Congestive Heart Failure in Dogs and Cats (also High Blood Pressure, Heart Disease and Edema) often indicates nutritional deficiency. Fortunately, we have Functional Food Drops TM for nutritional deficiency.
Congestive heart failure (CHF), particularly in older cats and dogs, is one of the more common problems vets diagnose these days. This heart disease occurs when the animal's heart functions abnormally because of deterioration in the valves, cardiomyopathy, the use of allopathic drugs, or a disease of the heart lining.
Fluid builds up around the heart muscle making normal activity extremely tiring. Congestive heart failure can be treated with a number of medications – either conventional or herbal – plus corrections in lifestyle.
Heartworms can, on rare occasion, be a cause of congestive heart failure in dogs. Also, coronary artery disease, while rarely diagnosed in dogs, occurs only with severe hypothyroidism in dogs accompanied by extremely high serum cholesterol levels.
Symptoms of Congestive Heart Failure in Dogs
In the early stages of the condition, the dog or cat may exhibit
symptoms beyond slight fatigue after exertion. As the disease
progresses, the pet may experience periodic coughing, shortness of
breath, increased fatigue,
poor appetite and weight loss. The disorder usually occurs in animals
over the age
of 8 years but may affect younger animals that have heart defects.
Conventional Medications For CHF
Veterinarians generally treat congestive heart failure in dogs with enalapril maleate, an ACE inhibitor drug that helps the heart pump more efficiently. Lasix (generic name furosemide) is a diuretic that is used to remove fluid from the body. Other medications are available to aid heart function and remove fluid buildup.
Exercise can help
Exercise can be helpful for dogs that are not exhibiting symptoms
of fatigue or shortness of breath. However, when these symptoms are present,
veterinarians recommend limiting exercise to prevent overworking the heart or
Diet low in sodium
For congestive heart failure in dogs, veterinarians recommend a low-salt
diet to prevent excessive fluid buildup. Low-salt commercial dog foods such as
Hill's h/d, Royal Canin EC or Purina CV are good choices for dogs with this
condition, but avoid grains as always. If you prepare your own homemade form of dog or cat food, avoid adding salt
or seasonings that contain sodium.
Fortunately for pets a growing number of veterinarians now
recognize the value of nutritional supplements for dogs with certain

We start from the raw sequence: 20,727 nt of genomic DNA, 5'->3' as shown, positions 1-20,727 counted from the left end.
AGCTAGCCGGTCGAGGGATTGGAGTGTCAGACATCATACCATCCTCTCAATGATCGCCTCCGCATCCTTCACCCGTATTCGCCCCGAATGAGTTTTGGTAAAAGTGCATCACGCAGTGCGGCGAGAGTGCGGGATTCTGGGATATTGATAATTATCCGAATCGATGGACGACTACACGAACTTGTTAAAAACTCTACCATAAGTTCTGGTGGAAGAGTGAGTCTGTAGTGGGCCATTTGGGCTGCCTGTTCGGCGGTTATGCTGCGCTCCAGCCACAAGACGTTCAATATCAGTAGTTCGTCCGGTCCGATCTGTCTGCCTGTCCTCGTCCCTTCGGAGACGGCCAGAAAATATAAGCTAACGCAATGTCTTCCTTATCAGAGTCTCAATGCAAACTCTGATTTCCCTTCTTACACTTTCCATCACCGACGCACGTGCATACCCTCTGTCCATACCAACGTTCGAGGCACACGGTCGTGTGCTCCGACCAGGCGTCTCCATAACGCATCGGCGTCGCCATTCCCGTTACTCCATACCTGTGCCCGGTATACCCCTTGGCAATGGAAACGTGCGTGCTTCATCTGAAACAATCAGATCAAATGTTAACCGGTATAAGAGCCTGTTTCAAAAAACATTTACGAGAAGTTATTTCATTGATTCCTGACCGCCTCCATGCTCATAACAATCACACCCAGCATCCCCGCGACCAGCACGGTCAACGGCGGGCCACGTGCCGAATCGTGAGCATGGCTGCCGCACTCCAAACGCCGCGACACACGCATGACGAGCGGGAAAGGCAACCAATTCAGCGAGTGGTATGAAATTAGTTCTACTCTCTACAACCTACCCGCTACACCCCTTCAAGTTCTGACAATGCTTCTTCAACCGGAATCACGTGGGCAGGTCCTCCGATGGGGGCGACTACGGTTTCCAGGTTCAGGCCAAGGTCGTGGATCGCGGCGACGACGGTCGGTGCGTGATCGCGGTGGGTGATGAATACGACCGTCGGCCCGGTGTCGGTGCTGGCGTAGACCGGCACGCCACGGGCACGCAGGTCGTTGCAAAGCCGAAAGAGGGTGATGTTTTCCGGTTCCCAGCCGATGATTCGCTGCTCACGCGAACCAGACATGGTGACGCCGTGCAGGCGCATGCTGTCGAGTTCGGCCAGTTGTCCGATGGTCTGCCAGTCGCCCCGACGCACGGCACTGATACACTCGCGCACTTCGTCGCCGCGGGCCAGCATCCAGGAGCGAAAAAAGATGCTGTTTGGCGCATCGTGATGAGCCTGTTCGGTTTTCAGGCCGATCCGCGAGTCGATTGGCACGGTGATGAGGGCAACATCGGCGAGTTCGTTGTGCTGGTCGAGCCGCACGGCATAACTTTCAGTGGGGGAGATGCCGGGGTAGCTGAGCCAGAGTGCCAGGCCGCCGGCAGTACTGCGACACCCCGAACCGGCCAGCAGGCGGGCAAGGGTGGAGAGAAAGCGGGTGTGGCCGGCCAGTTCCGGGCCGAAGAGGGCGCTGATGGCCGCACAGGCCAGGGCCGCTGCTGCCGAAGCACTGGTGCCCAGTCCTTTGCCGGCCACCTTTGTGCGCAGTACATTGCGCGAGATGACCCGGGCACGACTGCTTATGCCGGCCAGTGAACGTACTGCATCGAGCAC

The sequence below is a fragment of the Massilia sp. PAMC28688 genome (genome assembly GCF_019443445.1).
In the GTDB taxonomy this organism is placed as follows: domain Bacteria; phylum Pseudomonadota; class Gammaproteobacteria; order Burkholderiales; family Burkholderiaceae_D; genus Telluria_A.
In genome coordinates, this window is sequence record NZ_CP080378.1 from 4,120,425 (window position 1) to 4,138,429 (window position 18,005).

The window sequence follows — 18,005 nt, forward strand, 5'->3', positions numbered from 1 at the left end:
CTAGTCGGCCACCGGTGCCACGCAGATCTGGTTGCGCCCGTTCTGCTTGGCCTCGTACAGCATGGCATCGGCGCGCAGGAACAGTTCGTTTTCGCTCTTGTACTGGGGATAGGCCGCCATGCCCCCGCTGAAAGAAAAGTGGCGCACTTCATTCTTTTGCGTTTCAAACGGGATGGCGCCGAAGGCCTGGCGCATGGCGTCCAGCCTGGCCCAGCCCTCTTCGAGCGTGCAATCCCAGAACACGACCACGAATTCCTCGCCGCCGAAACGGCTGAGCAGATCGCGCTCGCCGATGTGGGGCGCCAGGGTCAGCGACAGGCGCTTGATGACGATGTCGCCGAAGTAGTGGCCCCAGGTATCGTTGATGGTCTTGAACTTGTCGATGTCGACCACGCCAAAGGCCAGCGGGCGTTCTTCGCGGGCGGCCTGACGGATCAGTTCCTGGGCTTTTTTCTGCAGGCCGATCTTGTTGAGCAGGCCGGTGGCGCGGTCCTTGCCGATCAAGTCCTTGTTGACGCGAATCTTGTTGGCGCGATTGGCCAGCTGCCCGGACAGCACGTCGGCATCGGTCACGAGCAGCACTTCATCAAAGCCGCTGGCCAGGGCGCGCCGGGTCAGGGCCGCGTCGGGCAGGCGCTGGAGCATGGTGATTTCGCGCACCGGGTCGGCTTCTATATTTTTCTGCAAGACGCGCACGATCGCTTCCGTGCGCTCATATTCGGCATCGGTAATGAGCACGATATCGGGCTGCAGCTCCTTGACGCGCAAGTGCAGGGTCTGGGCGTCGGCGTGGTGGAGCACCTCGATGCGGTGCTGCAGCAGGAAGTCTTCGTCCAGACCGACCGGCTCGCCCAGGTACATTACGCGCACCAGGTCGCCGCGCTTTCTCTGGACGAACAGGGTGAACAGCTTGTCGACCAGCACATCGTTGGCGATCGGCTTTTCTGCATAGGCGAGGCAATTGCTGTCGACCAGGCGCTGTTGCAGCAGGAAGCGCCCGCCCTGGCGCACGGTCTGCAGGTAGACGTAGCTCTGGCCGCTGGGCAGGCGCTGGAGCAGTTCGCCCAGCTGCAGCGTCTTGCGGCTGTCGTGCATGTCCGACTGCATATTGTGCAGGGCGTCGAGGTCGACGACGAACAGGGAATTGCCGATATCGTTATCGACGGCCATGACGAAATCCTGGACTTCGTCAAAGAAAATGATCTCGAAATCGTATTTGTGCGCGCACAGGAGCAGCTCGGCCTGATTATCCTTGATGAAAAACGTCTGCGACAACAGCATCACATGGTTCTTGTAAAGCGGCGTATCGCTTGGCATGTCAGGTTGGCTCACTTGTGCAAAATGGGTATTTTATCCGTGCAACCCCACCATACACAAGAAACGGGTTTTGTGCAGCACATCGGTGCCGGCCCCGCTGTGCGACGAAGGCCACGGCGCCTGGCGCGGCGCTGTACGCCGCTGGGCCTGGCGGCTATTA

conditions. A number of supplements are recommended for canines with heart
disease. If your veterinarian is among the Enlightened who understand the value of good nutrition, ask whether he or she
thinks the following supplements will help your dog's condition and overall
Taurine - This is
an amino acid that supports heart health. Taurine is abundant in meat products.
If you think your dog is not eating sufficient meat, consider the addition of taurine.
Another amino acid that helps heart health, arginine can be useful for
increasing exercise tolerance and reducing shortness of breath often experienced with
congestive heart failure in dogs and cats.
Fish Oil - Fish
oil is rich in omega-3 fatty acids that support heart function. It can be used
to increase appetite and reduce muscle loss from poor eating.
CoQ10 - This
compound functions as an antioxidant to increase heart efficiency. Ask your
veterinarian if CoQ10 would be helpful as a supplement for your dog's condition.
Younger dogs with congestive heart failure can live for years with this condition if careful treatment is administered over the years. Regular checkups are recommended to ensure that medications are working well or if dosage needs to change for increased efficiency. Depending on the amount of damage to the heart and lungs, even older dogs can live for many additional years when given proper treatment for congestive heart failure. These dogs need close monitoring by a loving care giver.Back to top
What is it?Back to top
IngredientsBack to top
Hawthorne Berries are both legendary and specific for heart wellness. Centuries of use in herbal clinical practice and validated by today's scientific scrutiny place this potent herb in top position for a healthy heart.
Motherwort is used for its powerful ability to relieve your pet of anxiety. Also, according to the American Herbal Pharmacopoeia, "Historically, motherwort (Leonurus cardiaca, L. quinquelobatus) was one of the most widely used botanicals for supporting a healthy cardiovascular system and is far underutilized in the natural products industry."
Coleus Forskohlii has been used for centuries to improve heart health, blood pressure, and increase oxygen transport.
Ginger Root is used traditionally in the naturopathic medical community to normalize cholesterol and help with blood viscosity.
Ginkgo biloba is vet recommended for animals with poor blood flow.
Give by mouth or add to food:
Small Cats & Dogs (5 lbs and under) 1/2 dropper twice daily.
6 to 20 lbs 1 dropper twice daily.
Medium Dogs (21 to 60 lbs) 2 droppers twice daily.
Large Dogs (61 to 100 lbs) 3 droppers twice daily.
Giant Dogs (101 lbs and up) 4 droppers twice daily.
NOTE: This product is not recommended for pregnant or nursing animals and should not be given to animals on any other heart medication, blood thinning medication, or to animals with hyperthyroidism. One dropper = 1 squeeze of the black bulb (1.0mL) which fills the pipette about half full. Refrigerate after opening.
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